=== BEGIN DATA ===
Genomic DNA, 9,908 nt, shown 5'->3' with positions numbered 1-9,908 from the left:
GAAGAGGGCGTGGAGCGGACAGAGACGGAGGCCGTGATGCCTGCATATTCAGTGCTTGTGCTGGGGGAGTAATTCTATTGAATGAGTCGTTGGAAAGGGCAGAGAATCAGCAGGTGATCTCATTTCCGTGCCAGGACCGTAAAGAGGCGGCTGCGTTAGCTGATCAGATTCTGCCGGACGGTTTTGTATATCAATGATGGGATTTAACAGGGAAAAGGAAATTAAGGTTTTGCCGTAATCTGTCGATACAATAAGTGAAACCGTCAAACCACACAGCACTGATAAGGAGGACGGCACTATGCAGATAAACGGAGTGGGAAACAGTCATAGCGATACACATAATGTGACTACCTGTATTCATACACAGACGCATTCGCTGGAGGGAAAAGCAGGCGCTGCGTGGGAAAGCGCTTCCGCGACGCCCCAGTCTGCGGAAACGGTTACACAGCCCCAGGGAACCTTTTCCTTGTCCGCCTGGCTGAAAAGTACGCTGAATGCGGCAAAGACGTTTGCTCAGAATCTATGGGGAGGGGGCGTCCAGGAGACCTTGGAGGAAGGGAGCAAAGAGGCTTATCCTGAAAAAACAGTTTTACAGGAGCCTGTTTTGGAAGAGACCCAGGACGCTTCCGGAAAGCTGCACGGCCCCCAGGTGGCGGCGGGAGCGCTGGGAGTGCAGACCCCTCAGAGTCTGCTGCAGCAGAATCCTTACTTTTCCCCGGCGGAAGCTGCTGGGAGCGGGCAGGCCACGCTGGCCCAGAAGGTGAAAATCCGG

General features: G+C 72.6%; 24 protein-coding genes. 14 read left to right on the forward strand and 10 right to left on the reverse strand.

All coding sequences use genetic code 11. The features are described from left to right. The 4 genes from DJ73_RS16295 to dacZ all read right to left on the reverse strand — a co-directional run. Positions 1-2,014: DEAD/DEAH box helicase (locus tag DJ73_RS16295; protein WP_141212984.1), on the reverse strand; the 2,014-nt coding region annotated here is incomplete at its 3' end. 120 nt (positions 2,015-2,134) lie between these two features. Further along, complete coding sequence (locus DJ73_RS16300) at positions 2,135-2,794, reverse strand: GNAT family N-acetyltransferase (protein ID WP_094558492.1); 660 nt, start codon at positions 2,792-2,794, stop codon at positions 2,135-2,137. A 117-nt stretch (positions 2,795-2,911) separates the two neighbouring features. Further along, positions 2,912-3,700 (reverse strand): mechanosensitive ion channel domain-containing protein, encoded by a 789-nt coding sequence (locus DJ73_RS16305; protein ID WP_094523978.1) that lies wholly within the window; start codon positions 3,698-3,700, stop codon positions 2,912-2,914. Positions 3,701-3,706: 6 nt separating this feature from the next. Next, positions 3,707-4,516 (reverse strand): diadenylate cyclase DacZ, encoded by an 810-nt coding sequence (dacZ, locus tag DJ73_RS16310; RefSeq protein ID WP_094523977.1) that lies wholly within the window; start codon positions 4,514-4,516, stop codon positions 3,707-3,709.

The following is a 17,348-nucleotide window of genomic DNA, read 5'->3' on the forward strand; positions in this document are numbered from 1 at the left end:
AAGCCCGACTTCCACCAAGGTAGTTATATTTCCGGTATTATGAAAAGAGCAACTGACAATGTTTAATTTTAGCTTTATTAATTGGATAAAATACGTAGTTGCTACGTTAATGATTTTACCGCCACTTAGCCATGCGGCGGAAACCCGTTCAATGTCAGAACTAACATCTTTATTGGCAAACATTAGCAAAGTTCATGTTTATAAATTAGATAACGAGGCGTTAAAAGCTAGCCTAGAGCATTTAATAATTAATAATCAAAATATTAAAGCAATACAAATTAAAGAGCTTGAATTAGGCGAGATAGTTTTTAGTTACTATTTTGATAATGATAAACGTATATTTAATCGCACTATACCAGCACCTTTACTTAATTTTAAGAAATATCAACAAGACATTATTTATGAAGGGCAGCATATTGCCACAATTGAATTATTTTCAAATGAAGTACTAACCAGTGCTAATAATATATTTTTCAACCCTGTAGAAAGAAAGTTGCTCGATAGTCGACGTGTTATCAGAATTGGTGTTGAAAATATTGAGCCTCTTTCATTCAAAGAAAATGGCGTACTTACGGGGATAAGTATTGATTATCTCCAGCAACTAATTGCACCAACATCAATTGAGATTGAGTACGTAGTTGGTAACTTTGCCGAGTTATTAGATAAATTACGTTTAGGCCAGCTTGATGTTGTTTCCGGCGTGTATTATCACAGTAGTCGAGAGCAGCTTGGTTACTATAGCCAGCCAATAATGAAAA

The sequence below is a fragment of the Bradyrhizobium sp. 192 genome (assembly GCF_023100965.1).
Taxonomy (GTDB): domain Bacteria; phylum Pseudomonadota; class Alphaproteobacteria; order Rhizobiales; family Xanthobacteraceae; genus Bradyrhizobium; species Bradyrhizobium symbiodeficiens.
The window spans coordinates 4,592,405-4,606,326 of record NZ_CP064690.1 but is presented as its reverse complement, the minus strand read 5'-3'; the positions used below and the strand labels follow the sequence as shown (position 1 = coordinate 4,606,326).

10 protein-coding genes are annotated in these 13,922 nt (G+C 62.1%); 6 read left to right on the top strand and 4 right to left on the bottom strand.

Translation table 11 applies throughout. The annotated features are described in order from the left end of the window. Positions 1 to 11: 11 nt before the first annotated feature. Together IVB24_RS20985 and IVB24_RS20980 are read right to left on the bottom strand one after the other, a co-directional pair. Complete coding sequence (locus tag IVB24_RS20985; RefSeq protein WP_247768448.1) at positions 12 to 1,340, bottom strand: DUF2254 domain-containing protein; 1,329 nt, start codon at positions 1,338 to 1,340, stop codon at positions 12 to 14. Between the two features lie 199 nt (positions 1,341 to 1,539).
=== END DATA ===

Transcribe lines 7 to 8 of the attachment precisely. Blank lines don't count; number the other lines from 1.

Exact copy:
The sequence below is a fragment of the Bradyrhizobium sp. 192 genome (assembly GCF_023100965.1).
Taxonomy (GTDB): domain Bacteria; phylum Pseudomonadota; class Alphaproteobacteria; order Rhizobiales; family Xanthobacteraceae; genus Bradyrhizobium; species Bradyrhizobium symbiodeficiens.